How People Learn II: Learners, Contexts and Cultures

An important update to a National Academies Press resource on teaching and learning is now available online as a downloadable PDF book. The book incorporates research from the past two decades to expand on the original report from 2000. How People Learn II includes chapters that summarize theories related to learning and knowledge, theories related to motivation to learn, and use of digital technology for learning. These summaries can be very helpful when we are designing learning interventions and collecting evidence of their effectiveness in the process of educating nurses. The new (and free) edition of this book can make underpinning your learning design with theory and evaluating the outcomes a little easier.

National Academies of Sciences, Engineering, and Medicine. (2018). How people learn II: Learners, contexts, and cultures. Washington, DC: The National Academies Press.

MobileYou Columbus – An App for All

How we came up with the idea

As grad entry students, we are required to take a community health course beginning in the summer of our second year in the program.  The class content is meant to cover the basics of community health nursing including public health, poverty and vulnerable populations, epidemiology and more nursing considerations for community care.  The content itself wasn’t particularly new or foreign to our class, but we were tasked with an open-ended, inquiry-based project that encouraged introspection and creativity…little did we know where such flexibility would take us.

Originally our team (Sarah-Jane Baserman772976de3c50d21babede5ba8e294cfd, Stephanie Bunker, Megan Miller-Lloyd, Hayley Townsend, and me) began the project with the intention of studying disease transmission through indirect contact with technology devices, but realized along the way that health management through mobile technology (or mHealth) was a new and exciting field of healthcare delivery that, as of yet, had not been extended to vulnerable populations.  We had to ask, though, is there even an arena to extend mHealth delivery to lower-income and vulnerable populations?  As it turns out, through evidence-based inquiry, not only is there an arena, but there is also a glaring need.  We found through our research that the use of smartphones is not only consistent throughout all socioeconomic statuses, but that lower-income individuals are more dependent on smartphones for internet access than others.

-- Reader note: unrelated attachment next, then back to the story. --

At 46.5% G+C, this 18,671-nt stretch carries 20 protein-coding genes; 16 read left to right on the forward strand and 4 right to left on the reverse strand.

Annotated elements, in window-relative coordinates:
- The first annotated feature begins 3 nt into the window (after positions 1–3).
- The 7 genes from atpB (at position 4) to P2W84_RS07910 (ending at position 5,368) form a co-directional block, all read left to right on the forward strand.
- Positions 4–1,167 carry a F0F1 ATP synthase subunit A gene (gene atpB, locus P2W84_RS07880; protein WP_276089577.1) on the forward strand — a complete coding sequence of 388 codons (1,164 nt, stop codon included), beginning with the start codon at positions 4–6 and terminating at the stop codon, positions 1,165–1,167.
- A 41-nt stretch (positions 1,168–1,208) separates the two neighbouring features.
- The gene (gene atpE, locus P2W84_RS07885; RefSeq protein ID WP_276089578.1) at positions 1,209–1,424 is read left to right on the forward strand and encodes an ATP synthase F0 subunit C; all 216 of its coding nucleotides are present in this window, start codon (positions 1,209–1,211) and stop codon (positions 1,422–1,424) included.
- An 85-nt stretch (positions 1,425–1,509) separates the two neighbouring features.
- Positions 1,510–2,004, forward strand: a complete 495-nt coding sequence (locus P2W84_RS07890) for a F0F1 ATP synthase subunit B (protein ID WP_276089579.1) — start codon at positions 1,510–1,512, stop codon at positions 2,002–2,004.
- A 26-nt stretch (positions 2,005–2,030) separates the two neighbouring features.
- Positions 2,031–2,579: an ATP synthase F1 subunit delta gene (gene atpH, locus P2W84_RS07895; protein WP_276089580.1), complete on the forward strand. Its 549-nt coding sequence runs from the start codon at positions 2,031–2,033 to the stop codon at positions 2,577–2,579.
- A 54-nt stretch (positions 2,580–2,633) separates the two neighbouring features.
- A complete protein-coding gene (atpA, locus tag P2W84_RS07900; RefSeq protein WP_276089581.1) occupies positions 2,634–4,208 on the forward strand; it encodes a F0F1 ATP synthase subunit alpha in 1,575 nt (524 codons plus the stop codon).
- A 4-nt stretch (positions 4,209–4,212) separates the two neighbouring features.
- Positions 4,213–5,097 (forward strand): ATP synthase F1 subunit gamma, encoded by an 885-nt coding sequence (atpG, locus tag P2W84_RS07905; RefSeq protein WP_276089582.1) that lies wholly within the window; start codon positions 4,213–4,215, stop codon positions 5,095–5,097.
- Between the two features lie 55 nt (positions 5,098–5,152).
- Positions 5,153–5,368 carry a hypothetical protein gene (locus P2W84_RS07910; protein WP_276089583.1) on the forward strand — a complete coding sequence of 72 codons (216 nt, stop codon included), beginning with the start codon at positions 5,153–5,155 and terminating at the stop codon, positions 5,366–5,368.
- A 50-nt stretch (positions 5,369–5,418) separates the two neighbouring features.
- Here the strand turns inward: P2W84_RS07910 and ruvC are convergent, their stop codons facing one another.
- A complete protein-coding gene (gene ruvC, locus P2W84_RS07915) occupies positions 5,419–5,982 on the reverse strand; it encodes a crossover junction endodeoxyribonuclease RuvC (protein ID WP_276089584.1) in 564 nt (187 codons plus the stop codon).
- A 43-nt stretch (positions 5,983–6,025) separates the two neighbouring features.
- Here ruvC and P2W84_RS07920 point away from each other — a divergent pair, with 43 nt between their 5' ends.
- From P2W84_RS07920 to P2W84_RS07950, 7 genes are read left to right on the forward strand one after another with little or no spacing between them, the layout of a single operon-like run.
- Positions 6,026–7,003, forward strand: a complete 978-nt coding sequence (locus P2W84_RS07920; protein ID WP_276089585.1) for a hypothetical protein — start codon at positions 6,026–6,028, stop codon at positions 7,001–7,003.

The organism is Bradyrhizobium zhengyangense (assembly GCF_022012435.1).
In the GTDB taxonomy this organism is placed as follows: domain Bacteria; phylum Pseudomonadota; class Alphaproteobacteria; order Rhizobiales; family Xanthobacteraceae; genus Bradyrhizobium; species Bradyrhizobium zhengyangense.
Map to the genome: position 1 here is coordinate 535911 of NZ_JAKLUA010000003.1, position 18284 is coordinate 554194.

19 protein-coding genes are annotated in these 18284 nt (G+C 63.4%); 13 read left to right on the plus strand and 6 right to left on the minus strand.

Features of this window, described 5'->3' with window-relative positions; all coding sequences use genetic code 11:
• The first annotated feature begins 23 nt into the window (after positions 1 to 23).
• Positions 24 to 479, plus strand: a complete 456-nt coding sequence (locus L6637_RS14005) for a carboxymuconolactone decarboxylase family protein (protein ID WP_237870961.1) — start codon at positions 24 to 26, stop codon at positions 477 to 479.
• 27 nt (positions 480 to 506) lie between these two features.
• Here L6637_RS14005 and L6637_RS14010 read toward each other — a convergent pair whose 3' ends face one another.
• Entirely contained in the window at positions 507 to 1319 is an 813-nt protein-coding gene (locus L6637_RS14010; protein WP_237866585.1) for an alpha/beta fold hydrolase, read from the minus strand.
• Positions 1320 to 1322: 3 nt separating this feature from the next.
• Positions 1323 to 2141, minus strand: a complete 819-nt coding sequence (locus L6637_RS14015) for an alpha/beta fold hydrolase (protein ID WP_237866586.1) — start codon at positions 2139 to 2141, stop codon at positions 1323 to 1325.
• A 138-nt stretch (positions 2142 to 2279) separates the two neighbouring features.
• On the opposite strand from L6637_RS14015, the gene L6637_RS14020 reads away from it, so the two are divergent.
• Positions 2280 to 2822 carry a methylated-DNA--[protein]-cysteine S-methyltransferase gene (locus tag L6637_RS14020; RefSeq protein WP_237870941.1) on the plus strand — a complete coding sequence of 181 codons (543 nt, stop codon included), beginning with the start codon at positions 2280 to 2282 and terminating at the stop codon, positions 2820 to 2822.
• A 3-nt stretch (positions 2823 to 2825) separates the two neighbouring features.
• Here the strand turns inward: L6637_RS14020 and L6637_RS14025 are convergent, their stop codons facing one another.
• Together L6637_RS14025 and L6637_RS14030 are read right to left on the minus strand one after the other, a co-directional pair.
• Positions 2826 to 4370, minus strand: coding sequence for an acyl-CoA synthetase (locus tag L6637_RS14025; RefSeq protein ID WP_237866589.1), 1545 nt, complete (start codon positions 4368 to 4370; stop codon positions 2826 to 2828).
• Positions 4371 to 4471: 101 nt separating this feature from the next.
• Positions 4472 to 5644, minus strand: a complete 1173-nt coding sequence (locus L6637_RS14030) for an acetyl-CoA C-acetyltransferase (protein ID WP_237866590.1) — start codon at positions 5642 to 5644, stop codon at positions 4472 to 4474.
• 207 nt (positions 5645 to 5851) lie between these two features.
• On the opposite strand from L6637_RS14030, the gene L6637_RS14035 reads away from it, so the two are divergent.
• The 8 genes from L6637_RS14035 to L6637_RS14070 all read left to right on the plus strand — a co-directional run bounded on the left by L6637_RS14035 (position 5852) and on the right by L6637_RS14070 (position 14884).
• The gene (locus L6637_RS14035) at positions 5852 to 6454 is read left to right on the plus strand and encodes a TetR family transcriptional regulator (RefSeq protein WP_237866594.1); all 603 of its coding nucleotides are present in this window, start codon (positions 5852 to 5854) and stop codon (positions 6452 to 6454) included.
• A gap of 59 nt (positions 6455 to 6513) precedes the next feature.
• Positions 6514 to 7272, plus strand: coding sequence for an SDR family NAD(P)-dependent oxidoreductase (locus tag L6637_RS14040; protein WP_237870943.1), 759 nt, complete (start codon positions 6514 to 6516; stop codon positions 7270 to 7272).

At this point, we thought, how can we demonstrate the possibilities for mHealth dissemination for vulnerable populations as part of our project?  It would be easy enough to put together a presentation explaining the need, but what would mHealth for the underprivileged look like?  Collaboratively we decided that a free, confidential mobile application detailing available services offered throughout the city could begin to fulfill this, as yet, unaddressed need.

How we generated it

Creating an app seems a simple-enough idea, but how could we – without technical expertise or experience – start to put together an app in just the few weeks allowed by the project?  Fortunately, asking the question with a realistic intention to follow through was just what we needed to begin.  After doing some very simple research on available options for constructing an app (and there are plenty out there!) we came across – an app-building website that has pre-constructed templates with navigational tools.  The website was free to use, so we could create, dismantle, and refine as much as we wanted until the app took a form we were satisfied with.

Using resources gathered from our community health clinical experiences, we incorporated multiple menus that included food options (food pantries, free meals), healthcare options (free clinics, mental health resources etc.), shelters, clothing options, and much more.  The tools included in the app let users find resources either through a list or on a map, access the corresponding websites, email or call the resources directly, and even navigate to these destinations using Google Maps technology.  Once we saw the product we had created, using only our curiosities, our stubbornness to see the app through to fruition, and the resources we had gathered from our time in clinicals, we recognized that this could be much more than just a class project.  At this point, and based on the reception we had received from our instructor (Judy Donegan), our classmates, and the College of Nursing, we decided to publish the app.

Sample screenshot

Where we plan to go with it

We named our app MobileYou, and we see it as, hopefully, a beginning to something great that can extend to public health projects and communities throughout the country.  Recently we were featured on a local news broadcast which greatly improved our visibility within the Columbus community, and almost instantly we were contacted by multiple agencies in the city who wanted to know how they could appear on the app, or how we might work with them moving forward.

Our plan is to network with as many agencies and services as we can within the city to make the app as robust as possible.  Once there, we plan on conducting field testing in Columbus to determine the efficacy of the app and how it can be better refined for the ease of users.  If use of the app shows the promising results we anticipate, we plan on communicating with public health agencies and government organizations in other cities and states to broaden the reach of MobileYou and provide ease of access to resources for other users across Ohio and the country.

MobileYou is available for both Apple and Android platforms and can be downloaded directly from our website at: